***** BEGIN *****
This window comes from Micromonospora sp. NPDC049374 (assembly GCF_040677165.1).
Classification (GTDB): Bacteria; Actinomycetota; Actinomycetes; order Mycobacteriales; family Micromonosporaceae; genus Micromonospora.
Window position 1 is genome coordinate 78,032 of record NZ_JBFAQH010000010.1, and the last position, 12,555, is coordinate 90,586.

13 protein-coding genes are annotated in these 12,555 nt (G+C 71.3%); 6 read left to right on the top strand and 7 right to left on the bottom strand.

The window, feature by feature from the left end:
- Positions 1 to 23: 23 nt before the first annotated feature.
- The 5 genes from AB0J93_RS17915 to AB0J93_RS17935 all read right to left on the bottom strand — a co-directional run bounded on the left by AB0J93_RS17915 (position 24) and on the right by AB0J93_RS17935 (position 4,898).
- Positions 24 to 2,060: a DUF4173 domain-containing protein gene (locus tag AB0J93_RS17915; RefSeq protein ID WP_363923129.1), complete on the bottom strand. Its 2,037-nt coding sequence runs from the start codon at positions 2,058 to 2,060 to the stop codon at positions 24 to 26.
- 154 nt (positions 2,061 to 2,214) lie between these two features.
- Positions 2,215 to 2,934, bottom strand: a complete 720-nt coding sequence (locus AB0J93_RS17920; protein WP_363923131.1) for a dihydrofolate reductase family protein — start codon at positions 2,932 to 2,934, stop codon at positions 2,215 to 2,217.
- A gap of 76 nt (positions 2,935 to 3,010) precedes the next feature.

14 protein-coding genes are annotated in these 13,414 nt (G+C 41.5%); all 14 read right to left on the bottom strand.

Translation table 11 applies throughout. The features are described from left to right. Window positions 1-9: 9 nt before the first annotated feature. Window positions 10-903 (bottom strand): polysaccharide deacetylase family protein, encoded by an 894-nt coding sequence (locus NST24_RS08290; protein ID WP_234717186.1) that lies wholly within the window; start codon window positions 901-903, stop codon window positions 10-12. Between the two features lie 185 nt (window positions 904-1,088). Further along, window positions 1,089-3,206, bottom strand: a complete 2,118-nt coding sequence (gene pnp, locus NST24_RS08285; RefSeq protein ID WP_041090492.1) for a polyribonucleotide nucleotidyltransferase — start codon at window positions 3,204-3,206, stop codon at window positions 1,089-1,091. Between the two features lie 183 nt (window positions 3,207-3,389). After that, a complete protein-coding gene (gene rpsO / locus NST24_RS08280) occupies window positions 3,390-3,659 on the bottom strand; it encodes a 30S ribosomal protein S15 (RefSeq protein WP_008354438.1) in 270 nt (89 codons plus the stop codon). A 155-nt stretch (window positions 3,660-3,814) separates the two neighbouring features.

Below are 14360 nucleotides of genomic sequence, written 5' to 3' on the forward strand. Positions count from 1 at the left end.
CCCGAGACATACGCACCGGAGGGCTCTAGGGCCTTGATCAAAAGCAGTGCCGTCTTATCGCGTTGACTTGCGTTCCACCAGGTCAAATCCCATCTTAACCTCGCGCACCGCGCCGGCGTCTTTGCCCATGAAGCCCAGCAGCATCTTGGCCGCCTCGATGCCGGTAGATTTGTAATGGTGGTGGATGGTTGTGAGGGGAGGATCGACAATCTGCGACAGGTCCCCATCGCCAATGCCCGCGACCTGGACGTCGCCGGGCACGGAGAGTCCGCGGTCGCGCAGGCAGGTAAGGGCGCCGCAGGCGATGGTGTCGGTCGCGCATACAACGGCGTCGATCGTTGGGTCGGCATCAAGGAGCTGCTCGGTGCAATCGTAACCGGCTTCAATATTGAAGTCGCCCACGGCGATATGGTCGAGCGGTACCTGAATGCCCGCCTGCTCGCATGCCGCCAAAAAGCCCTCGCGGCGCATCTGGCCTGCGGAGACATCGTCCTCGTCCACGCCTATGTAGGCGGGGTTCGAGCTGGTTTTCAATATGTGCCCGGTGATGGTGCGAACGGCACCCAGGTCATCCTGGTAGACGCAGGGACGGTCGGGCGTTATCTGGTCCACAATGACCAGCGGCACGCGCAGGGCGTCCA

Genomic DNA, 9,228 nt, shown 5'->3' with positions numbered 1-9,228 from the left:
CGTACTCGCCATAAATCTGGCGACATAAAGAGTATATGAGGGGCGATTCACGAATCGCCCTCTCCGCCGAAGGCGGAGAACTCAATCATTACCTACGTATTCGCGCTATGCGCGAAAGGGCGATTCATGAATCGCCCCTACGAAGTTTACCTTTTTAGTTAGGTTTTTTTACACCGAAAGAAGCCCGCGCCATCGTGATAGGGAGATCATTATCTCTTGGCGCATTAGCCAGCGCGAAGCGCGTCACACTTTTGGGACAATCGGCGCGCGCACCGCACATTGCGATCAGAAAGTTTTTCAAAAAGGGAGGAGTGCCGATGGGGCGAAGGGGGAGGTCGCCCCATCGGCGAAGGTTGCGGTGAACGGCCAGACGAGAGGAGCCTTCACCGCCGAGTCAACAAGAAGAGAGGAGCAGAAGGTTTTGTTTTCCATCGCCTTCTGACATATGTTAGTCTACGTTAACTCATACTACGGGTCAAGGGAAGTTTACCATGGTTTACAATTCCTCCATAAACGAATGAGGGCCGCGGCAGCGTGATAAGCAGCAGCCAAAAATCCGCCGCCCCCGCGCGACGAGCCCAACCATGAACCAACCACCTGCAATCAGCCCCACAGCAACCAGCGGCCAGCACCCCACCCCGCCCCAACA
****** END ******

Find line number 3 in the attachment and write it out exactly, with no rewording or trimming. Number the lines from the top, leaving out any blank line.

Window position 1 is genome coordinate 78,032 of record NZ_JBFAQH010000010.1, and the last position, 12,555, is coordinate 90,586.